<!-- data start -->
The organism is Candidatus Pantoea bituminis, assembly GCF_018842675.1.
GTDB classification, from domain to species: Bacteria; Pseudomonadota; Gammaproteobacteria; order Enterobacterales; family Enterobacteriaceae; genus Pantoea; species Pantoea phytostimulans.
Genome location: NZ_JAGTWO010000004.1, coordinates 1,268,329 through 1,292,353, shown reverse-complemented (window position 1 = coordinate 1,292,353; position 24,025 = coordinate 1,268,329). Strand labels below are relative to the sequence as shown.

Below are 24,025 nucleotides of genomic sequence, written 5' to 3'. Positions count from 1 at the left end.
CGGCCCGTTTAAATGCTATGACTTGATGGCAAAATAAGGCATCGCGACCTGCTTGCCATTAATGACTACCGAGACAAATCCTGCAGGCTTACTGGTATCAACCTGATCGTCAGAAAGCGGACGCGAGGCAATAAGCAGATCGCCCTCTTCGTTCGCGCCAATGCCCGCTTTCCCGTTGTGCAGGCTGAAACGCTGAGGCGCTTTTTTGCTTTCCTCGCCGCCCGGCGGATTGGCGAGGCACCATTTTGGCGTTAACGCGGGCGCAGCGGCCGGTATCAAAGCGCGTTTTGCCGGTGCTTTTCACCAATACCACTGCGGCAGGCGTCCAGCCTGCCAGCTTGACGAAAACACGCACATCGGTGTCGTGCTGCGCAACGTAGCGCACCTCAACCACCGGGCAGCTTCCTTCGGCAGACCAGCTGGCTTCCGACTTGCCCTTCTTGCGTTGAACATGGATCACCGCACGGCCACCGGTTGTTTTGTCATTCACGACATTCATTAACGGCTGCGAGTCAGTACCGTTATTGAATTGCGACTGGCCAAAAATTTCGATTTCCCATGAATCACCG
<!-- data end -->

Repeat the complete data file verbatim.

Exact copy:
The organism is Candidatus Pantoea bituminis, assembly GCF_018842675.1.
GTDB classification, from domain to species: Bacteria; Pseudomonadota; Gammaproteobacteria; order Enterobacterales; family Enterobacteriaceae; genus Pantoea; species Pantoea phytostimulans.
Genome location: NZ_JAGTWO010000004.1, coordinates 1,268,329 through 1,292,353, shown reverse-complemented (window position 1 = coordinate 1,292,353; position 24,025 = coordinate 1,268,329). Strand labels below are relative to the sequence as shown.

Below are 24,025 nucleotides of genomic sequence, written 5' to 3'. Positions count from 1 at the left end.
CGGCCCGTTTAAATGCTATGACTTGATGGCAAAATAAGGCATCGCGACCTGCTTGCCATTAATGACTACCGAGACAAATCCTGCAGGCTTACTGGTATCAACCTGATCGTCAGAAAGCGGACGCGAGGCAATAAGCAGATCGCCCTCTTCGTTCGCGCCAATGCCCGCTTTCCCGTTGTGCAGGCTGAAACGCTGAGGCGCTTTTTTGCTTTCCTCGCCGCCCGGCGGATTGGCGAGGCACCATTTTGGCGTTAACGCGGGCGCAGCGGCCGGTATCAAAGCGCGTTTTGCCGGTGCTTTTCACCAATACCACTGCGGCAGGCGTCCAGCCTGCCAGCTTGACGAAAACACGCACATCGGTGTCGTGCTGCGCAACGTAGCGCACCTCAACCACCGGGCAGCTTCCTTCGGCAGACCAGCTGGCTTCCGACTTGCCCTTCTTGCGTTGAACATGGATCACCGCACGGCCACCGGTTGTTTTGTCATTCACGACATTCATTAACGGCTGCGAGTCAGTACCGTTATTGAATTGCGACTGGCCAAAAATTTCGATTTCCCATGAATCACCG